Sham M. Kakade

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This work considers a computationally and statistically efficient parameter estimation method for a wide class of latent variable models—including Gaussian mixture models, hidden Markov models, and latent Dirichlet allocation—which exploits a certain tensor structure in their low-order observable moments (typically, of secondand third-order). Specifically,(More)
Many applications require optimizing an unknown, noisy function that is expensive to evaluate. We formalize this task as a multiarmed bandit problem, where the payoff function is either sampled from a Gaussian process (GP) or has low RKHS norm. We resolve the important open problem of deriving regret bounds for this setting, which imply novel convergence(More)
This thesis is a detailed investigation into the following question: how much data must an agent collect in order to perform “reinforcement learning” successfully? This question is analogous to the classical issue of the sample complexity in supervised learning, but is harder because of the increased realism of the reinforcement learning setting. This(More)
We provide a natural gradient method that represents the steepest descent direction based on the underlying structure of the parameter space. Although gradient methods cannot make large changes in the values of the parameters, we show that the natural gradient is moving toward choosing a greedy optimal action rather than just a better action. These greedy(More)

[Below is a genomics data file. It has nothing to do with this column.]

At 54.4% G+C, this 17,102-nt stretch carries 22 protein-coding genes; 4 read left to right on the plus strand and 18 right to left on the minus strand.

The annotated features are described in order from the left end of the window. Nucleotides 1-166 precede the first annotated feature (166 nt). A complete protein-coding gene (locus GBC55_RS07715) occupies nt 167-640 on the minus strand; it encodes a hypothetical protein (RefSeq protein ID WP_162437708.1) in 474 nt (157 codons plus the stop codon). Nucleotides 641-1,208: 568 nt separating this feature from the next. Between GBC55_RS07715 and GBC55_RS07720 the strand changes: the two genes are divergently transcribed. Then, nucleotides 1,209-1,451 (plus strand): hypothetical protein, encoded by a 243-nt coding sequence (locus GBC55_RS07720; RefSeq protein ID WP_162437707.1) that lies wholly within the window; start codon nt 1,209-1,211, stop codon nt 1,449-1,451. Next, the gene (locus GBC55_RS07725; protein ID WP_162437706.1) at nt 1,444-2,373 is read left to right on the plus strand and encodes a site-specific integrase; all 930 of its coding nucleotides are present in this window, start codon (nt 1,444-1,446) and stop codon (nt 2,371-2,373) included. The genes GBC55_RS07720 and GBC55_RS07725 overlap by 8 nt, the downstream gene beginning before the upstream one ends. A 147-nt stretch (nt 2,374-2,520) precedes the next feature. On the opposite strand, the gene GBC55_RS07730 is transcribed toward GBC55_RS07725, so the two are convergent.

We consider multi-label prediction problems with large output spaces under the assumption of output sparsity – that the target (label) vectors have small support. We develop a general theory for a variant of the popular error correcting output code scheme, using ideas from compressed sensing for exploiting this sparsity. The method can be regarded as a(More)
Mixture models are a fundamental tool in applied statistics and machine learning for treating data taken from multiple subpopulations. The current practice for estimating the parameters of such models relies on local search heuristics (e.g., the EM algorithm) which are prone to failure, and existing consistent methods are unfavorable due to their high(More)
In the classical stochastic k-armed bandit problem, in each of a sequence of rounds, a decision maker chooses one of k arms and incurs a cost chosen from an unknown distribution associated with that arm. In the linear optimization analog of this problem, rather than finitely many arms, the decision set is a compact subset of R and the cost of each decision(More)
Clustering data in high dimensions is believed to be a hard problem in general. A number of efficient clustering algorithms developed in recent years address this problem by projecting the data into a lower-dimensional subspace, e.g. via Principal Components Analysis (PCA) or random projections, before clustering. Here, we consider constructing such(More)